Friday, March 23, 2012
We are spending a long weekend, Thursday through Sunday with DD friend's in a city convenient for all of us, but where only one friend lives. We stay in a nearby motel and the friends sleep at the two bedroom apartment that is party central.
They all love to cook and we had a delightful meal this evening with great food, great wine and much laughter. The age range around the dinner table was 24 to 68 and there was no generation gap at all.
I believe one of the greatest joys in life is becoming friends with your adult children. And now her delightful friends consider us adjunct parents... to the extent that they were miffed when we sent pictures from our recent trip to Panama only to our biological kids. They want to be included. We love them all and love enjoying life with them. We are blessed and I can only wish the same sort of blessing to everyone.
Wednesday, March 21, 2012
Great quote I just ran into today:
“Always concentrate on how far you’ve come, rather than how far you have left to go.” ~Unknown
The article didn't have anything to do with health, weight control, etc. However, it reminded me of so many blogs and posts I have read and written. We seem so ready to beat ourselves up instead of unclenching our fists, opening our hands and patting ourselves on the back.
My goal for the rest of this month is to mentally and emotionally pat myself on the back at least three times each day for something I have accomplished or something I haven't done that would have been disastrous or maybe just a step in the wrong direction.
Tuesday, March 20, 2012
I recently read a wonderful article on line www.yogajournal.com/wisdom/2112 titled me talk pretty. The article in full fascinated me, but the three questions in the title of this blog really stood out.
Whenever I think I have something I need to say, I plan to mentally ask myself: Is it true? Is it kind? Is it necessary? and then decide if I need to say it.
I wonder what would happen if politicians, teachers, students, business people, diplomats, if everyone asked those questions before they spoke?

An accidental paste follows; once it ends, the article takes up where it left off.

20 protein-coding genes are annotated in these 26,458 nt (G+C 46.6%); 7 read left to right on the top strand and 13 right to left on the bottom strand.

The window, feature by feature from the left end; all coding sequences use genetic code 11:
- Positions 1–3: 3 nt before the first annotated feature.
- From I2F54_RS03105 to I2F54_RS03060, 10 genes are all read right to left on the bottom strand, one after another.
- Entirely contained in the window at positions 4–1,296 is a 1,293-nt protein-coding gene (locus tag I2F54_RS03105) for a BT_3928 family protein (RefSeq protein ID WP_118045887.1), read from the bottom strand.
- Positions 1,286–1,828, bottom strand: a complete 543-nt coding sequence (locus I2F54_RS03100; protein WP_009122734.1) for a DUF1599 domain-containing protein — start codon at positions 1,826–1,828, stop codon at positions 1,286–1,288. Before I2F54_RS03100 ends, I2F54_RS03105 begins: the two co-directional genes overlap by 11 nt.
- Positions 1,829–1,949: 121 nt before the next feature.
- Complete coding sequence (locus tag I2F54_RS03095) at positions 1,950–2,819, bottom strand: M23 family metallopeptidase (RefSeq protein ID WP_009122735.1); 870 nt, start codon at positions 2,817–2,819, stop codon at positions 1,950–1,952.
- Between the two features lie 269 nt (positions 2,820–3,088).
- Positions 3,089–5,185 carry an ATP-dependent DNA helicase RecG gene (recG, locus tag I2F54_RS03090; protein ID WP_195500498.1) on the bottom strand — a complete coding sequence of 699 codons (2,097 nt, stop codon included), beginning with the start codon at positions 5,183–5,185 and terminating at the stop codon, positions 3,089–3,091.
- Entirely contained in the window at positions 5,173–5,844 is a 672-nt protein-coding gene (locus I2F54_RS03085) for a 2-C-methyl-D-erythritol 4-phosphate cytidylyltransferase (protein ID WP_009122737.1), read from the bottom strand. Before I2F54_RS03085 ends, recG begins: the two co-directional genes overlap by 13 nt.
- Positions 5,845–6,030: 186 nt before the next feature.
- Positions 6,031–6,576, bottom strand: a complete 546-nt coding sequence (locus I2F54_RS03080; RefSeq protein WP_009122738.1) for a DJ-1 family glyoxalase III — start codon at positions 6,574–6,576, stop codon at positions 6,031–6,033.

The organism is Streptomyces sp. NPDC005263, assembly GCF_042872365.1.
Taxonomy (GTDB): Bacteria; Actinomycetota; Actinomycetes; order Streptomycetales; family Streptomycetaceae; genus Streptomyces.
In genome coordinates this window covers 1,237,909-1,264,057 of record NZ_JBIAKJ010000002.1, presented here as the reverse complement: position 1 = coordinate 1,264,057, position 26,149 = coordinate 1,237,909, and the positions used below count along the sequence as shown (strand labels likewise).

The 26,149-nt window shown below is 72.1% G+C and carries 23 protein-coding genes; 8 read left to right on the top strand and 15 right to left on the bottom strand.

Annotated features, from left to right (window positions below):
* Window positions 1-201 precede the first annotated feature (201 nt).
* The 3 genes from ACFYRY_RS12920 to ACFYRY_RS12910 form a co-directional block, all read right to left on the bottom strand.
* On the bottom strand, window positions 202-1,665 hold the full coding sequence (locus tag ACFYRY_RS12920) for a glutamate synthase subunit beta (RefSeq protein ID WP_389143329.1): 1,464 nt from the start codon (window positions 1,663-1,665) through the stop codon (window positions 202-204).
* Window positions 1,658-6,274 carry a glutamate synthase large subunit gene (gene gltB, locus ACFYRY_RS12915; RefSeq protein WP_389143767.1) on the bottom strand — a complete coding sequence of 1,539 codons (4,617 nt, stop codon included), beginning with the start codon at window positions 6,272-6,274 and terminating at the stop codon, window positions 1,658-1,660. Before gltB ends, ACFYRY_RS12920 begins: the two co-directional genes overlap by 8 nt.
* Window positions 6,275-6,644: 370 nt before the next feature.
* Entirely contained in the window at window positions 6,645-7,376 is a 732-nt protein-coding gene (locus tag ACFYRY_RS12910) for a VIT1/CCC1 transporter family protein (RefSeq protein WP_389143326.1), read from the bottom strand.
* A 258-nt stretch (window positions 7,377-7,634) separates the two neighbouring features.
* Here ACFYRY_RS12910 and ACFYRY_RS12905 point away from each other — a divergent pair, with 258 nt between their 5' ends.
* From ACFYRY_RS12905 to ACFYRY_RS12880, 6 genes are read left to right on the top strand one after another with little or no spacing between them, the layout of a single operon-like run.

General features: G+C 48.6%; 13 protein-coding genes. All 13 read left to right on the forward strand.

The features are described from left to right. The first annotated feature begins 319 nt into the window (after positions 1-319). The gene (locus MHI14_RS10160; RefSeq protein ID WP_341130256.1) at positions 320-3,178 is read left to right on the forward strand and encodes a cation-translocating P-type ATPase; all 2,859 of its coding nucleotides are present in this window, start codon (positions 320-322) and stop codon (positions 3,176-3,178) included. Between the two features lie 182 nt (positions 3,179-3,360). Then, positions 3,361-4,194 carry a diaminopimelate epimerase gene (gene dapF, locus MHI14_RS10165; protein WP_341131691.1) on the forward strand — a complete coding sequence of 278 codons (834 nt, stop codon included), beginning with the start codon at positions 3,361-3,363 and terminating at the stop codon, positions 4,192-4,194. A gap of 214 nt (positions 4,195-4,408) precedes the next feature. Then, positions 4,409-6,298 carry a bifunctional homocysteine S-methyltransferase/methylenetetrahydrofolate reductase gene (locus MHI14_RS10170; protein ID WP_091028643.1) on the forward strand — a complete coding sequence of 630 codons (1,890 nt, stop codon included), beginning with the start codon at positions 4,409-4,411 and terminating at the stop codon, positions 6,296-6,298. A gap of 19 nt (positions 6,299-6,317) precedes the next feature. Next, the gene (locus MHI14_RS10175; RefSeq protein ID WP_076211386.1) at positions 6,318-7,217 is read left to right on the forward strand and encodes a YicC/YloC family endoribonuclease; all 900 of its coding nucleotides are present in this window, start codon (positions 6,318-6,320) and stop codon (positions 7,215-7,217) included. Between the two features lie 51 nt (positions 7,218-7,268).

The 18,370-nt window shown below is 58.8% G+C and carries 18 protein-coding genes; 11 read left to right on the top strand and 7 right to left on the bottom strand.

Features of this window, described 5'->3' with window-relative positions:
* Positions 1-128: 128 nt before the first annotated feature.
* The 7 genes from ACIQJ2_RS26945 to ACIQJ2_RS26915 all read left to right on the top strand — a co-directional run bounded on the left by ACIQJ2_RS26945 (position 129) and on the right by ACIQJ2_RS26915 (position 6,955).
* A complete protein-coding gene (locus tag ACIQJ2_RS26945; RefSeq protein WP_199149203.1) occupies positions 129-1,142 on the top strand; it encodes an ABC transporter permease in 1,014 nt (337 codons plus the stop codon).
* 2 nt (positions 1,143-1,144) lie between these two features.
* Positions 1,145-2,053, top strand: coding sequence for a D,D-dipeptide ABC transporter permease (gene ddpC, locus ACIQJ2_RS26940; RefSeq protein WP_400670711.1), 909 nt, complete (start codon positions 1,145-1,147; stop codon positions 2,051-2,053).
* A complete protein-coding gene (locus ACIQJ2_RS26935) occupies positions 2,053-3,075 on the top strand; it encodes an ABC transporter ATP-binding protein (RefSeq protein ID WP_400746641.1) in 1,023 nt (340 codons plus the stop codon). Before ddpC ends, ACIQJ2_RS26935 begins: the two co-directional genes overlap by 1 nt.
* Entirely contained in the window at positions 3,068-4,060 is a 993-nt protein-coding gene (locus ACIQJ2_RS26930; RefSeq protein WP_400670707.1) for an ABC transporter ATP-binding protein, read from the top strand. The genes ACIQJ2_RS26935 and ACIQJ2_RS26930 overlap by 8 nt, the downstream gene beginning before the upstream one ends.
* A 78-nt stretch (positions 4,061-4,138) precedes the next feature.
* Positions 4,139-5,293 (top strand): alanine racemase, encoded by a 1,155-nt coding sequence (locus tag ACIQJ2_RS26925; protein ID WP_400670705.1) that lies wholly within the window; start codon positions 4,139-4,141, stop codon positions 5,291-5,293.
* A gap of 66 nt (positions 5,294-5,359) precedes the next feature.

Sunday, March 11, 2012
Went to a workshop yesterday titled:From Child Posture to Corpse Pose
Your Practice as a Metaphor for Embracing Change, Encountering Challenge, and Learning to Live Your Best Life
The teacher used the metaphor of child's pose as birth, the poses in between as the process of developing boides that can walk and be healthy and strong and then corpse pose as the end of life... or the death of practice on the mat. However, he than took these ansanas and used them to demonstrate how we face challenges of fear, compassion for ourselves, ambition, trust and limitations. He made the excellent point that what we do on the yoga mat is a reflections of how we meet those same challenges in our daily life and that what we learn on the mat we can take into our life.
I love yoga because, to me, is so much more than a physical activity that makes me feel good. It challenges and rewards me every time I come to my mat.
Wednesday, March 07, 2012
This is part of a bulletin I get on line called Wise Brain.
So here are some steps for calling up self-compassion, which you could blend
together as self-compassion becomes easier for you:
Take a few minutes to acknowledge your difficulties, your challenges and suffering.
Bring to mind the feeling of being with someone who cares about you.
Perhaps a dear friend, a family member, a spirit, God . . . even a pet. Let yourself
feel that you matter to this being, who wants you to feel good and do well in life.
Bring to mind your difficulties and imagine that this being who cares about you is feeling and expressing compassion for you. Imagine his or her facial expression, gestures, stance, and attitude toward you. Let yourself receive this compassion, taking in its warmth, concern and goodwill. Open to feeling more understood and nurtured, more peaceful and settled. The experience of receiving caring primes circuits in your brain to give it.
Imagine someone you naturally feel compassion for: perhaps a child or a family member. Imagine how you would feel toward that person if he or she was dealing with whatever is hard for you. Let feelings of compassion fill your mind and body. Extend them toward that person, perhaps visualized as a kind of light radiating from you (maybe from your heart). Notice what it’s like to be compassionate.
Now, extend this same sort of compassion to yourself. Perhaps accompanying it with words like these, heard softly in the back of your mind: May this pain pass...may things improve for me... may I feel less upset over time. Have some warmth for yourself, some acknowledgment of your own difficulties and pain, some wish for things to get better. Feel that this compassion is sinking in to you, becoming a part of you, soothing and strengthening you.
Get An Email Alert Each Time CAROLJEAN64 Posts